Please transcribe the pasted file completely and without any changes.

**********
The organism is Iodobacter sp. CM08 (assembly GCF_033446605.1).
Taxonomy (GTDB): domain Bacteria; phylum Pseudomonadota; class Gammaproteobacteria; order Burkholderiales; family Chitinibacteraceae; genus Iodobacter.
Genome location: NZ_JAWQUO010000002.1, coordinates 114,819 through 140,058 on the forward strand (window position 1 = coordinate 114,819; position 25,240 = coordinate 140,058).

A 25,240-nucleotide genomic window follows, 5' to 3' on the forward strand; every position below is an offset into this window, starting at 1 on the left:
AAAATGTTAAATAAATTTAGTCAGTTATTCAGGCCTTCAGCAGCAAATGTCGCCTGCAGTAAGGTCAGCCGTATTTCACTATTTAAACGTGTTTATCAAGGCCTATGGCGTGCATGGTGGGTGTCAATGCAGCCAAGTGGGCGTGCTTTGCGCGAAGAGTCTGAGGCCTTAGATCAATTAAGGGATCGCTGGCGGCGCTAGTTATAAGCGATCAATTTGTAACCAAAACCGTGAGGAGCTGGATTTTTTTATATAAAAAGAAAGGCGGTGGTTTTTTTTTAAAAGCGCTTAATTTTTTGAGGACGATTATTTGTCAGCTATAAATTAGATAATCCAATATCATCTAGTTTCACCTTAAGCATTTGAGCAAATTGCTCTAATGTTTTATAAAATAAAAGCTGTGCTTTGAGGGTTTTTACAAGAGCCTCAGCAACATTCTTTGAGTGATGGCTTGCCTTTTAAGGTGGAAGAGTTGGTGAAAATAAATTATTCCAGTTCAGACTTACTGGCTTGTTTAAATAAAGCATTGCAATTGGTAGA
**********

The organism is Iodobacter sp. CM08 (assembly GCF_033446605.1).
Taxonomy (GTDB): domain Bacteria; phylum Pseudomonadota; class Gammaproteobacteria; order Burkholderiales; family Chitinibacteraceae; genus Iodobacter.
Genome location: NZ_JAWQUO010000002.1, coordinates 114,819 through 140,058 on the forward strand (window position 1 = coordinate 114,819; position 25,240 = coordinate 140,058).

A 25,240-nucleotide genomic window follows, 5' to 3' on the forward strand; every position below is an offset into this window, starting at 1 on the left:
AAAATGTTAAATAAATTTAGTCAGTTATTCAGGCCTTCAGCAGCAAATGTCGCCTGCAGTAAGGTCAGCCGTATTTCACTATTTAAACGTGTTTATCAAGGCCTATGGCGTGCATGGTGGGTGTCAATGCAGCCAAGTGGGCGTGCTTTGCGCGAAGAGTCTGAGGCCTTAGATCAATTAAGGGATCGCTGGCGGCGCTAGTTATAAGCGATCAATTTGTAACCAAAACCGTGAGGAGCTGGATTTTTTTATATAAAAAGAAAGGCGGTGGTTTTTTTTTAAAAGCGCTTAATTTTTTGAGGACGATTATTTGTCAGCTATAAATTAGATAATCCAATATCATCTAGTTTCACCTTAAGCATTTGAGCAAATTGCTCTAATGTTTTATAAAATAAAAGCTGTGCTTTGAGGGTTTTTACAAGAGCCTCAGCAACATTCTTTGAGTGATGGCTTGCCTTTTAAGGTGGAAGAGTTGGTGAAAATAAATTATTCCAGTTCAGACTTACTGGCTTGTTTAAATAAAGCATTGCAATTGGTAGA